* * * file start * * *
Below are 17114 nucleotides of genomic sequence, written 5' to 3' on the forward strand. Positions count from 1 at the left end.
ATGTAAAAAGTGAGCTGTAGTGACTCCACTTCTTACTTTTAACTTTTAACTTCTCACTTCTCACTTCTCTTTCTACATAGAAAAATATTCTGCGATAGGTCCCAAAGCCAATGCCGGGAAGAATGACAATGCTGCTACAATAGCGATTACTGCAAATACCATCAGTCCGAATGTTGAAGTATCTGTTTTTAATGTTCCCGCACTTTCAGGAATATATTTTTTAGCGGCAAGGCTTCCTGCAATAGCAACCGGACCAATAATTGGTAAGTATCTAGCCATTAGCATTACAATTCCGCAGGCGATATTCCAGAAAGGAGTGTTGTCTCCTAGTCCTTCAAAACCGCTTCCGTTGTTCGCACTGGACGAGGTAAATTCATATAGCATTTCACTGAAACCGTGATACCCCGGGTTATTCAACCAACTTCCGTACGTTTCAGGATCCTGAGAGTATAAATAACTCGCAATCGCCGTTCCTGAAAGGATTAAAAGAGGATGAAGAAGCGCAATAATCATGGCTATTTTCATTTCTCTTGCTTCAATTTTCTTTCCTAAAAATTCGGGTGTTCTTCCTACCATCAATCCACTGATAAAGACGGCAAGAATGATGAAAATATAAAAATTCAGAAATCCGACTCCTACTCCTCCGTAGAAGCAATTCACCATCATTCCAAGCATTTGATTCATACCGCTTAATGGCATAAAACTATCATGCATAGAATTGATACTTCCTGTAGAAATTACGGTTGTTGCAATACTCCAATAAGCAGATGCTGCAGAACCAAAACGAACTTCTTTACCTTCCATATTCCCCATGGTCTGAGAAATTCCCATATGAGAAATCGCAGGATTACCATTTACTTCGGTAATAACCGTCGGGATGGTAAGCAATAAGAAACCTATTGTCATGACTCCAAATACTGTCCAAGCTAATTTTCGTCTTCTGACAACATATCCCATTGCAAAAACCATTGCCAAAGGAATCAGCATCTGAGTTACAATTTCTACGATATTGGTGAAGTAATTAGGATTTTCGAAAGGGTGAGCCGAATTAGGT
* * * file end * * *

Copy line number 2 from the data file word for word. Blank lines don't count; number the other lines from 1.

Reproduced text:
ATGTAAAAAGTGAGCTGTAGTGACTCCACTTCTTACTTTTAACTTTTAACTTCTCACTTCTCACTTCTCTTTCTACATAGAAAAATATTCTGCGATAGGTCCCAAAGCCAATGCCGGGAAGAATGACAATGCTGCTACAATAGCGATTACTGCAAATACCATCAGTCCGAATGTTGAAGTATCTGTTTTTAATGTTCCCGCACTTTCAGGAATATATTTTTTAGCGGCAAGGCTTCCTGCAATAGCAACCGGACCAATAATTGGTAAGTATCTAGCCATTAGCATTACAATTCCGCAGGCGATATTCCAGAAAGGAGTGTTGTCTCCTAGTCCTTCAAAACCGCTTCCGTTGTTCGCACTGGACGAGGTAAATTCATATAGCATTTCACTGAAACCGTGATACCCCGGGTTATTCAACCAACTTCCGTACGTTTCAGGATCCTGAGAGTATAAATAACTCGCAATCGCCGTTCCTGAAAGGATTAAAAGAGGATGAAGAAGCGCAATAATCATGGCTATTTTCATTTCTCTTGCTTCAATTTTCTTTCCTAAAAATTCGGGTGTTCTTCCTACCATCAATCCACTGATAAAGACGGCAAGAATGATGAAAATATAAAAATTCAGAAATCCGACTCCTACTCCTCCGTAGAAGCAATTCACCATCATTCCAAGCATTTGATTCATACCGCTTAATGGCATAAAACTATCATGCATAGAATTGATACTTCCTGTAGAAATTACGGTTGTTGCAATACTCCAATAAGCAGATGCTGCAGAACCAAAACGAACTTCTTTACCTTCCATATTCCCCATGGTCTGAGAAATTCCCATATGAGAAATCGCAGGATTACCATTTACTTCGGTAATAACCGTCGGGATGGTAAGCAATAAGAAACCTATTGTCATGACTCCAAATACTGTCCAAGCTAATTTTCGTCTTCTGACAACATATCCCATTGCAAAAACCATTGCCAAAGGAATCAGCATCTGAGTTACAATTTCTACGATATTGGTGAAGTAATTAGGATTTTCGAAAGGGTGAGCCGAATTAGGT